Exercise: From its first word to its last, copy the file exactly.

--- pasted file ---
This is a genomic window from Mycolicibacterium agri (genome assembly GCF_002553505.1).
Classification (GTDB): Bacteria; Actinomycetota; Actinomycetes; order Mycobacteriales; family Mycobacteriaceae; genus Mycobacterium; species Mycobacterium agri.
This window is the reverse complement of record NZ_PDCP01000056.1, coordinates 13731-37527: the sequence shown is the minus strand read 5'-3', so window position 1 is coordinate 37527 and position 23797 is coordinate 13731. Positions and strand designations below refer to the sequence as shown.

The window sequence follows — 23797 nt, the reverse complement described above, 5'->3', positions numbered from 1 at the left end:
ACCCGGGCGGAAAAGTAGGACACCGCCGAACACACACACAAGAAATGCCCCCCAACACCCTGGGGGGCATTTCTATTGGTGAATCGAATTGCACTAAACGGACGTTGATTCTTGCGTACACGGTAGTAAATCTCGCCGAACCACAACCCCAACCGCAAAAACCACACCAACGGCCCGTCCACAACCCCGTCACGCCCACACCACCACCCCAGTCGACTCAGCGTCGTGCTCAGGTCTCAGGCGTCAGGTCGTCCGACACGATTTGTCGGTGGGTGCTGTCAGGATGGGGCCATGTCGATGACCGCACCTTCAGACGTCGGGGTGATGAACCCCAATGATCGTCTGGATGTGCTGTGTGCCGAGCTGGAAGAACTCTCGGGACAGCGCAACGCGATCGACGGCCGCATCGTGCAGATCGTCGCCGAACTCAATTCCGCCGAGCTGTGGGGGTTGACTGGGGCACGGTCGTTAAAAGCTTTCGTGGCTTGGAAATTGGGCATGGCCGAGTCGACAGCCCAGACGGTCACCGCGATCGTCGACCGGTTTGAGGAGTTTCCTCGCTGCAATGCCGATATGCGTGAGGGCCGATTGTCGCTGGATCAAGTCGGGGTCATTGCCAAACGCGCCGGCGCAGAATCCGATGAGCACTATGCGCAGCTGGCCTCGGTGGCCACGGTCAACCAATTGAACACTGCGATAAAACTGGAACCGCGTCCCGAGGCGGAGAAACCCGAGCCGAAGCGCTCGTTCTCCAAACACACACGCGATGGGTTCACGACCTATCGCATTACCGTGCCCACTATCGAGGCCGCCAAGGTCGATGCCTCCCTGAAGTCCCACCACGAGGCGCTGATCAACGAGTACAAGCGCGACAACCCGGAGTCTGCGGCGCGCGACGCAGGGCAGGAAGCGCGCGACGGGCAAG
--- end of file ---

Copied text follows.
This is a genomic window from Mycolicibacterium agri (genome assembly GCF_002553505.1).
Classification (GTDB): Bacteria; Actinomycetota; Actinomycetes; order Mycobacteriales; family Mycobacteriaceae; genus Mycobacterium; species Mycobacterium agri.
This window is the reverse complement of record NZ_PDCP01000056.1, coordinates 13731-37527: the sequence shown is the minus strand read 5'-3', so window position 1 is coordinate 37527 and position 23797 is coordinate 13731. Positions and strand designations below refer to the sequence as shown.

The window sequence follows — 23797 nt, the reverse complement described above, 5'->3', positions numbered from 1 at the left end:
ACCCGGGCGGAAAAGTAGGACACCGCCGAACACACACACAAGAAATGCCCCCCAACACCCTGGGGGGCATTTCTATTGGTGAATCGAATTGCACTAAACGGACGTTGATTCTTGCGTACACGGTAGTAAATCTCGCCGAACCACAACCCCAACCGCAAAAACCACACCAACGGCCCGTCCACAACCCCGTCACGCCCACACCACCACCCCAGTCGACTCAGCGTCGTGCTCAGGTCTCAGGCGTCAGGTCGTCCGACACGATTTGTCGGTGGGTGCTGTCAGGATGGGGCCATGTCGATGACCGCACCTTCAGACGTCGGGGTGATGAACCCCAATGATCGTCTGGATGTGCTGTGTGCCGAGCTGGAAGAACTCTCGGGACAGCGCAACGCGATCGACGGCCGCATCGTGCAGATCGTCGCCGAACTCAATTCCGCCGAGCTGTGGGGGTTGACTGGGGCACGGTCGTTAAAAGCTTTCGTGGCTTGGAAATTGGGCATGGCCGAGTCGACAGCCCAGACGGTCACCGCGATCGTCGACCGGTTTGAGGAGTTTCCTCGCTGCAATGCCGATATGCGTGAGGGCCGATTGTCGCTGGATCAAGTCGGGGTCATTGCCAAACGCGCCGGCGCAGAATCCGATGAGCACTATGCGCAGCTGGCCTCGGTGGCCACGGTCAACCAATTGAACACTGCGATAAAACTGGAACCGCGTCCCGAGGCGGAGAAACCCGAGCCGAAGCGCTCGTTCTCCAAACACACACGCGATGGGTTCACGACCTATCGCATTACCGTGCCCACTATCGAGGCCGCCAAGGTCGATGCCTCCCTGAAGTCCCACCACGAGGCGCTGATCAACGAGTACAAGCGCGACAACCCGGAGTCTGCGGCGCGCGACGCAGGGCAGGAAGCGCGCGACGGGCAAG